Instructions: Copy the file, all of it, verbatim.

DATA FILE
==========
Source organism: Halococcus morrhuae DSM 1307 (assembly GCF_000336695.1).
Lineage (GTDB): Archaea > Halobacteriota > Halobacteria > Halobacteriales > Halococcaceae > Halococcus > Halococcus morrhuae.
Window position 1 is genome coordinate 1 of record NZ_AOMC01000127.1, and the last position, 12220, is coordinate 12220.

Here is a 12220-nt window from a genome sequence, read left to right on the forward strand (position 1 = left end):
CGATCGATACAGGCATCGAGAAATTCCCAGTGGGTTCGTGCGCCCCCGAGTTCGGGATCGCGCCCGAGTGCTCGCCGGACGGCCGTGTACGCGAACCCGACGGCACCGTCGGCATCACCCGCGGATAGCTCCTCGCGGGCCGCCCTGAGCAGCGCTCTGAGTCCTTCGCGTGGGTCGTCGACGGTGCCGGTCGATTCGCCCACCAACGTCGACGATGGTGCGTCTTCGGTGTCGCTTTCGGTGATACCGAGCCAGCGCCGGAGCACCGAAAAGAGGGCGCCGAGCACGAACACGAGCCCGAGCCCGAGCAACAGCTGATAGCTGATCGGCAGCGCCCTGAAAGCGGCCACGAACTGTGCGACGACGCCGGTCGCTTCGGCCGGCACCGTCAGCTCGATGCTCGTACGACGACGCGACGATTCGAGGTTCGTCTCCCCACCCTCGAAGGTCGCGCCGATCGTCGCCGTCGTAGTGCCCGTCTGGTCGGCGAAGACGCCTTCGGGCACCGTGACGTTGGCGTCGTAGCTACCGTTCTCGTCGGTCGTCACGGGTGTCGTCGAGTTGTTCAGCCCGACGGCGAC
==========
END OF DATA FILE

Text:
Source organism: Halococcus morrhuae DSM 1307 (assembly GCF_000336695.1).
Lineage (GTDB): Archaea > Halobacteriota > Halobacteria > Halobacteriales > Halococcaceae > Halococcus > Halococcus morrhuae.
Window position 1 is genome coordinate 1 of record NZ_AOMC01000127.1, and the last position, 12220, is coordinate 12220.

Here is a 12220-nt window from a genome sequence, read left to right on the forward strand (position 1 = left end):
CGATCGATACAGGCATCGAGAAATTCCCAGTGGGTTCGTGCGCCCCCGAGTTCGGGATCGCGCCCGAGTGCTCGCCGGACGGCCGTGTACGCGAACCCGACGGCACCGTCGGCATCACCCGCGGATAGCTCCTCGCGGGCCGCCCTGAGCAGCGCTCTGAGTCCTTCGCGTGGGTCGTCGACGGTGCCGGTCGATTCGCCCACCAACGTCGACGATGGTGCGTCTTCGGTGTCGCTTTCGGTGATACCGAGCCAGCGCCGGAGCACCGAAAAGAGGGCGCCGAGCACGAACACGAGCCCGAGCCCGAGCAACAGCTGATAGCTGATCGGCAGCGCCCTGAAAGCGGCCACGAACTGTGCGACGACGCCGGTCGCTTCGGCCGGCACCGTCAGCTCGATGCTCGTACGACGACGCGACGATTCGAGGTTCGTCTCCCCACCCTCGAAGGTCGCGCCGATCGTCGCCGTCGTAGTGCCCGTCTGGTCGGCGAAGACGCCTTCGGGCACCGTGACGTTGGCGTCGTAGCTACCGTTCTCGTCGGTCGTCACGGGTGTCGTCGAGTTGTTCAGCCCGACGGCGAC